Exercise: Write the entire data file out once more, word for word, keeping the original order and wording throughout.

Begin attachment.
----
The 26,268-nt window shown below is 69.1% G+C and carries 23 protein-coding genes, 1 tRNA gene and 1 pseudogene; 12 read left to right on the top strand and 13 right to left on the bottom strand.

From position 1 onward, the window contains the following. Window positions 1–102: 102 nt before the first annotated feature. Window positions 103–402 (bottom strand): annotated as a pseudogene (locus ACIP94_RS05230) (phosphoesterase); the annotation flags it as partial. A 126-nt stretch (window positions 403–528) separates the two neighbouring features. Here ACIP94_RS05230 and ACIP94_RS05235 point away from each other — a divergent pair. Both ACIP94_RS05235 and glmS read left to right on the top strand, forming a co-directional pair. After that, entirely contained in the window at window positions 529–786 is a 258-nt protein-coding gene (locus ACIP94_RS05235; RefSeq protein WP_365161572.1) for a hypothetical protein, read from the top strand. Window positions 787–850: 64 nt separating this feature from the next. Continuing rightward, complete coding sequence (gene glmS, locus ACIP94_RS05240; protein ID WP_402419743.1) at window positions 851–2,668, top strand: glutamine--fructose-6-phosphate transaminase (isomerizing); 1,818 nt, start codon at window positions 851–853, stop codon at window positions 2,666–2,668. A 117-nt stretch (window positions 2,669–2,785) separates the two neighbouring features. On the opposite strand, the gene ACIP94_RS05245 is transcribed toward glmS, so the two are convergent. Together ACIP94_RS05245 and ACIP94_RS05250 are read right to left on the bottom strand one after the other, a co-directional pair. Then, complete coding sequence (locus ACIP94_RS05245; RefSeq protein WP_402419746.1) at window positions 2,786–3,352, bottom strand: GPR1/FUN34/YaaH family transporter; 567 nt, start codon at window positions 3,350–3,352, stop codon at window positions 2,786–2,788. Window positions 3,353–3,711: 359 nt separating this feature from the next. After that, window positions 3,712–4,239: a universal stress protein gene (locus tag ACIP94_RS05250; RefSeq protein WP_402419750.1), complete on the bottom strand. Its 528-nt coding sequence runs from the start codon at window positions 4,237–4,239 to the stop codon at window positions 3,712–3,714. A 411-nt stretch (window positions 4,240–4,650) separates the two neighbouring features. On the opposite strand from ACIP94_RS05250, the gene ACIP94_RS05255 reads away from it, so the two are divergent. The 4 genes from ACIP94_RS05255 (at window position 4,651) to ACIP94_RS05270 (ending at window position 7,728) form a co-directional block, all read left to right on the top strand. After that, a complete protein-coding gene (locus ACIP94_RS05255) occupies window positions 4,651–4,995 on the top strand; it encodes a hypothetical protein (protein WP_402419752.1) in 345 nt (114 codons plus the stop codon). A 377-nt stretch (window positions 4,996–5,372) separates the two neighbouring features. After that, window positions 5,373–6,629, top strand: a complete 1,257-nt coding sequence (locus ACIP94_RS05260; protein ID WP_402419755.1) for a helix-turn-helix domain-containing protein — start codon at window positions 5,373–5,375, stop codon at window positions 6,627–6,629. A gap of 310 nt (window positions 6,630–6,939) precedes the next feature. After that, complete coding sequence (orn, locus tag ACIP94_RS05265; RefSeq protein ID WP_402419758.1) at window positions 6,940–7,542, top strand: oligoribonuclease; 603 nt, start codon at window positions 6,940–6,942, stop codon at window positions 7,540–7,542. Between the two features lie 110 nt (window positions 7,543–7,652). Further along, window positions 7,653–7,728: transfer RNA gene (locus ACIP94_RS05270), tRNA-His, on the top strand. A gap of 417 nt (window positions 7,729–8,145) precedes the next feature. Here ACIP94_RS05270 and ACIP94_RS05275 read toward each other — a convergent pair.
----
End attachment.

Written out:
The 26,268-nt window shown below is 69.1% G+C and carries 23 protein-coding genes, 1 tRNA gene and 1 pseudogene; 12 read left to right on the top strand and 13 right to left on the bottom strand.

From position 1 onward, the window contains the following. Window positions 1–102: 102 nt before the first annotated feature. Window positions 103–402 (bottom strand): annotated as a pseudogene (locus ACIP94_RS05230) (phosphoesterase); the annotation flags it as partial. A 126-nt stretch (window positions 403–528) separates the two neighbouring features. Here ACIP94_RS05230 and ACIP94_RS05235 point away from each other — a divergent pair. Both ACIP94_RS05235 and glmS read left to right on the top strand, forming a co-directional pair. After that, entirely contained in the window at window positions 529–786 is a 258-nt protein-coding gene (locus ACIP94_RS05235; RefSeq protein WP_365161572.1) for a hypothetical protein, read from the top strand. Window positions 787–850: 64 nt separating this feature from the next. Continuing rightward, complete coding sequence (gene glmS, locus ACIP94_RS05240; protein ID WP_402419743.1) at window positions 851–2,668, top strand: glutamine--fructose-6-phosphate transaminase (isomerizing); 1,818 nt, start codon at window positions 851–853, stop codon at window positions 2,666–2,668. A 117-nt stretch (window positions 2,669–2,785) separates the two neighbouring features. On the opposite strand, the gene ACIP94_RS05245 is transcribed toward glmS, so the two are convergent. Together ACIP94_RS05245 and ACIP94_RS05250 are read right to left on the bottom strand one after the other, a co-directional pair. Then, complete coding sequence (locus ACIP94_RS05245; RefSeq protein WP_402419746.1) at window positions 2,786–3,352, bottom strand: GPR1/FUN34/YaaH family transporter; 567 nt, start codon at window positions 3,350–3,352, stop codon at window positions 2,786–2,788. Window positions 3,353–3,711: 359 nt separating this feature from the next. After that, window positions 3,712–4,239: a universal stress protein gene (locus tag ACIP94_RS05250; RefSeq protein WP_402419750.1), complete on the bottom strand. Its 528-nt coding sequence runs from the start codon at window positions 4,237–4,239 to the stop codon at window positions 3,712–3,714. A 411-nt stretch (window positions 4,240–4,650) separates the two neighbouring features. On the opposite strand from ACIP94_RS05250, the gene ACIP94_RS05255 reads away from it, so the two are divergent. The 4 genes from ACIP94_RS05255 (at window position 4,651) to ACIP94_RS05270 (ending at window position 7,728) form a co-directional block, all read left to right on the top strand. After that, a complete protein-coding gene (locus ACIP94_RS05255) occupies window positions 4,651–4,995 on the top strand; it encodes a hypothetical protein (protein WP_402419752.1) in 345 nt (114 codons plus the stop codon). A 377-nt stretch (window positions 4,996–5,372) separates the two neighbouring features. After that, window positions 5,373–6,629, top strand: a complete 1,257-nt coding sequence (locus ACIP94_RS05260; protein ID WP_402419755.1) for a helix-turn-helix domain-containing protein — start codon at window positions 5,373–5,375, stop codon at window positions 6,627–6,629. A gap of 310 nt (window positions 6,630–6,939) precedes the next feature. After that, complete coding sequence (orn, locus tag ACIP94_RS05265; RefSeq protein ID WP_402419758.1) at window positions 6,940–7,542, top strand: oligoribonuclease; 603 nt, start codon at window positions 6,940–6,942, stop codon at window positions 7,540–7,542. Between the two features lie 110 nt (window positions 7,543–7,652). Further along, window positions 7,653–7,728: transfer RNA gene (locus ACIP94_RS05270), tRNA-His, on the top strand. A gap of 417 nt (window positions 7,729–8,145) precedes the next feature. Here ACIP94_RS05270 and ACIP94_RS05275 read toward each other — a convergent pair.